Pg. 29-31 Invasive fruit fly species in Africa and the possible threat to the subtropical fruit industry in South Africa

Fruit flies (Diptera: Tephritidae) includes about 4 300 species in almost 500 genera. It is amongst the largest families of Diptera and one of the most economically important. Some of these species have become pests in areas far removed from their initial native range. The larvae of many species develop in the seed bearing organs of plants. Several species are known to attack different types of commercially grown crops, causing considerable damage. The female punctures the fruit with her ovipositor and deposits eggs within the host fruit. Larval development is completed within the fruit,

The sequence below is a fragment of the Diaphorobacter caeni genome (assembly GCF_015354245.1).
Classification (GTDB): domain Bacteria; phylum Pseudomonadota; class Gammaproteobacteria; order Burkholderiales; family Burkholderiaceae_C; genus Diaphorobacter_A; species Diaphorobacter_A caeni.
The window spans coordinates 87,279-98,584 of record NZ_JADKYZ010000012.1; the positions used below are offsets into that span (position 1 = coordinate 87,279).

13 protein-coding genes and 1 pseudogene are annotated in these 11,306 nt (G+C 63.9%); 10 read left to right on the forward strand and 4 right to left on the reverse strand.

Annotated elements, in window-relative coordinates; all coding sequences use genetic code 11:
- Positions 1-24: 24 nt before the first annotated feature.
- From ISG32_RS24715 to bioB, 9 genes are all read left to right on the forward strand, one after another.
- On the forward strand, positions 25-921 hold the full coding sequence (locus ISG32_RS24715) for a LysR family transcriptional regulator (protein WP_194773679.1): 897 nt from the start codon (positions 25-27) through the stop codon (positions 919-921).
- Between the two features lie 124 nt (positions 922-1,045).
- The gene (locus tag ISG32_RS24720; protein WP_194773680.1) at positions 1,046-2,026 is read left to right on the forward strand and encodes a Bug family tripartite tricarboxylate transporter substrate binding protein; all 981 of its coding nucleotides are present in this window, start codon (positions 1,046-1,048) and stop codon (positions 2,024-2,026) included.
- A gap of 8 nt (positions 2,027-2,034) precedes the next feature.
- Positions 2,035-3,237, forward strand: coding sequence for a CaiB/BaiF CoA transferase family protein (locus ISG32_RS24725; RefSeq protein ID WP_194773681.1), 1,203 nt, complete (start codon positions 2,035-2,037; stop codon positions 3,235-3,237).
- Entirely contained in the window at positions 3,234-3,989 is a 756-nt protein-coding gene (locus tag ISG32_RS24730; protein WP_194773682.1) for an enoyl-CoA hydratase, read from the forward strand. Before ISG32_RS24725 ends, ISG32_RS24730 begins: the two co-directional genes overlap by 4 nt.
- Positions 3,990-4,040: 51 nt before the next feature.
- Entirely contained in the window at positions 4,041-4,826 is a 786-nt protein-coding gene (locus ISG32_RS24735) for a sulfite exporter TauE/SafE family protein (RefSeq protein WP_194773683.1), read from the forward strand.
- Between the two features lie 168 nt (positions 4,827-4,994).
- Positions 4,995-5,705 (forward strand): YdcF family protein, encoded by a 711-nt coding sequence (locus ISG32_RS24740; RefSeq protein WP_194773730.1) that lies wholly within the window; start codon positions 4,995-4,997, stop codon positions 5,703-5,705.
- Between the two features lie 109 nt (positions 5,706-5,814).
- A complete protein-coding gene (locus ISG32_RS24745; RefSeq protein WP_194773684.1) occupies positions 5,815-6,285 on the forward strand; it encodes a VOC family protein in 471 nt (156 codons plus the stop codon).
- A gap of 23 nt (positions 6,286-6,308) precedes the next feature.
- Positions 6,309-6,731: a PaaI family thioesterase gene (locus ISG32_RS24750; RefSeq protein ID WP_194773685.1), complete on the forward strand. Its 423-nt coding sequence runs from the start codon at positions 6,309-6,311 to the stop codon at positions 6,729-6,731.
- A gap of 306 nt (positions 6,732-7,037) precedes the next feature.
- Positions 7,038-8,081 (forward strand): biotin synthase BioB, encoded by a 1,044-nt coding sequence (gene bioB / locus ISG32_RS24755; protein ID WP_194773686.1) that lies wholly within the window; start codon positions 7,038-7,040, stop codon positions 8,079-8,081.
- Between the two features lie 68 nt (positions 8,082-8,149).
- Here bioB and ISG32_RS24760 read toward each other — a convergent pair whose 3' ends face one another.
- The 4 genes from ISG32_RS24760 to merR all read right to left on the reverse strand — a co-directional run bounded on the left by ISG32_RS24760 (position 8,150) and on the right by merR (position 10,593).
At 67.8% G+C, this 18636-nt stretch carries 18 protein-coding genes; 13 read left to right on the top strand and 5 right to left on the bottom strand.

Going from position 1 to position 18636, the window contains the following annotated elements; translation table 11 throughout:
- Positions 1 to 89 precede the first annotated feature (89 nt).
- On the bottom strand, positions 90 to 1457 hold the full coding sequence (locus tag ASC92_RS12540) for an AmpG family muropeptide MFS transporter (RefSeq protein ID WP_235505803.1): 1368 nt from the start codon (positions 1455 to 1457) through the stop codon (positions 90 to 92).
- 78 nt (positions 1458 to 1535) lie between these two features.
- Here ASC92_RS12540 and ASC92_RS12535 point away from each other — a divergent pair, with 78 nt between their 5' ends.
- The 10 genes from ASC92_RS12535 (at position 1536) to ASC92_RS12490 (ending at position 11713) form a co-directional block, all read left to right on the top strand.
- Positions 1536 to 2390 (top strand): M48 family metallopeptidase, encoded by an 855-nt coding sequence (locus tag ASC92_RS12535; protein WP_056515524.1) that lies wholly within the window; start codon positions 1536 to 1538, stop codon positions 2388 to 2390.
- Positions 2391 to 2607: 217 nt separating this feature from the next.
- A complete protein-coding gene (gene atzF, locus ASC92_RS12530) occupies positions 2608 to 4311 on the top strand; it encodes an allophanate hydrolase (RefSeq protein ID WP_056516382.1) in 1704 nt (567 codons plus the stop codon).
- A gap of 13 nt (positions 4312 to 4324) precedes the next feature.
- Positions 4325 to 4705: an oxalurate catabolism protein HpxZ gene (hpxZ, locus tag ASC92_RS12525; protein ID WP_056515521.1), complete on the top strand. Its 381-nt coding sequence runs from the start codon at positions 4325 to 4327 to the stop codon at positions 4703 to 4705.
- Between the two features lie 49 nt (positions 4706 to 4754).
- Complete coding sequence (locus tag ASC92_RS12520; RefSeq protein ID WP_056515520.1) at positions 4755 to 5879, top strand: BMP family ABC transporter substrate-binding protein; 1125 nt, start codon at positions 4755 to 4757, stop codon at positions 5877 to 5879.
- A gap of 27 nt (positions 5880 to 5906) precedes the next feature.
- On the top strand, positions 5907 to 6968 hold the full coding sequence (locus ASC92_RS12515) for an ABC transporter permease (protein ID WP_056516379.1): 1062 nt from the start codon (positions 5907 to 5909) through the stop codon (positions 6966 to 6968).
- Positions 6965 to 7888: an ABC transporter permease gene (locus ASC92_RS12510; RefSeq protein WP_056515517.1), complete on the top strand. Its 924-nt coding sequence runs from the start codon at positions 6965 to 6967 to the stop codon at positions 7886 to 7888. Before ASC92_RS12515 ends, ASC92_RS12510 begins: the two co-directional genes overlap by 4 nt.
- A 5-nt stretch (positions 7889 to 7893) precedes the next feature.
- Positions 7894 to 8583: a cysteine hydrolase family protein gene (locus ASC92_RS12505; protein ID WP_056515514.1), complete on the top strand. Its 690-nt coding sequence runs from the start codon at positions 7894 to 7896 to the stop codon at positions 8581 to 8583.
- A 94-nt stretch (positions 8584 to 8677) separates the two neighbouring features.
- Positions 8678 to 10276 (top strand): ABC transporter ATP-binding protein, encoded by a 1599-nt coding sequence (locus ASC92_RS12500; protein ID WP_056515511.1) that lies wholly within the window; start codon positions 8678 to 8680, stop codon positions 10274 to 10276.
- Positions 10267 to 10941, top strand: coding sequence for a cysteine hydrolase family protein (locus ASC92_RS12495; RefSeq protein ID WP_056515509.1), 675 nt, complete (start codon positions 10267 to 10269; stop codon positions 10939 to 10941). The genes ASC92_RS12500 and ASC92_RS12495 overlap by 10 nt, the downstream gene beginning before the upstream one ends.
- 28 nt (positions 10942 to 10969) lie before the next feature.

which as a result may become rotten. Larvae then drop to the soil to pupate. Losses are due to direct feeding damage and also to loss of export markets as a result of quarantine restrictions imposed by importing countries. In Africa there are approximately 950 known fruit fly species, which belong to 150 genera. Approximately 50 species in Africa are of economic importance. Most species which attack commercially grown fruit crops belong to two genera only, namely Ceratitis and Dacus. A few species belong to other genera, such as the coffee fruit flies (Trirhithrum spp.) which are close relatives of Ceratitis, or to the genus Bactrocera, which are close relatives of Dacus.

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